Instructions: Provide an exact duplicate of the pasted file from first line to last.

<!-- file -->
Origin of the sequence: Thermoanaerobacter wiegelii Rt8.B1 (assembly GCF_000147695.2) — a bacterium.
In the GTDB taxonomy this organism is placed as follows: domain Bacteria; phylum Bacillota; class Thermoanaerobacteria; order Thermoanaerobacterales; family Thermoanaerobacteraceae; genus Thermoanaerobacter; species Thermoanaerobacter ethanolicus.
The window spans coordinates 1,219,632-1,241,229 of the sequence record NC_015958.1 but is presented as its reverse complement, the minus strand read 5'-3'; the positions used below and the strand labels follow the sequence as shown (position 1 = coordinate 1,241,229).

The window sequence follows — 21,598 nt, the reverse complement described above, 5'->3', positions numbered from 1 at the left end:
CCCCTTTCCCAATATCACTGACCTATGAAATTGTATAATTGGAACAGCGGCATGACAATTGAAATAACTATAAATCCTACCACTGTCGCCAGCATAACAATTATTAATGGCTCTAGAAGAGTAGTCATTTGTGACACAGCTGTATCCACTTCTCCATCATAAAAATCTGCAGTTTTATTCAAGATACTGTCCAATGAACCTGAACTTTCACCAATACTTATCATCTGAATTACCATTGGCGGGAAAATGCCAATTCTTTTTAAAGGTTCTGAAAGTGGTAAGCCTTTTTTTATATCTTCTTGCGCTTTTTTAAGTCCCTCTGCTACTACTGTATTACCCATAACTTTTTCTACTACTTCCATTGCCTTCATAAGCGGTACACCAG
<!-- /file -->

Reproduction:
Origin of the sequence: Thermoanaerobacter wiegelii Rt8.B1 (assembly GCF_000147695.2) — a bacterium.
In the GTDB taxonomy this organism is placed as follows: domain Bacteria; phylum Bacillota; class Thermoanaerobacteria; order Thermoanaerobacterales; family Thermoanaerobacteraceae; genus Thermoanaerobacter; species Thermoanaerobacter ethanolicus.
The window spans coordinates 1,219,632-1,241,229 of the sequence record NC_015958.1 but is presented as its reverse complement, the minus strand read 5'-3'; the positions used below and the strand labels follow the sequence as shown (position 1 = coordinate 1,241,229).

The window sequence follows — 21,598 nt, the reverse complement described above, 5'->3', positions numbered from 1 at the left end:
CCCCTTTCCCAATATCACTGACCTATGAAATTGTATAATTGGAACAGCGGCATGACAATTGAAATAACTATAAATCCTACCACTGTCGCCAGCATAACAATTATTAATGGCTCTAGAAGAGTAGTCATTTGTGACACAGCTGTATCCACTTCTCCATCATAAAAATCTGCAGTTTTATTCAAGATACTGTCCAATGAACCTGAACTTTCACCAATACTTATCATCTGAATTACCATTGGCGGGAAAATGCCAATTCTTTTTAAAGGTTCTGAAAGTGGTAAGCCTTTTTTTATATCTTCTTGCGCTTTTTTAAGTCCCTCTGCTACTACTGTATTACCCATAACTTTTTCTACTACTTCCATTGCCTTCATAAGCGGTACACCAG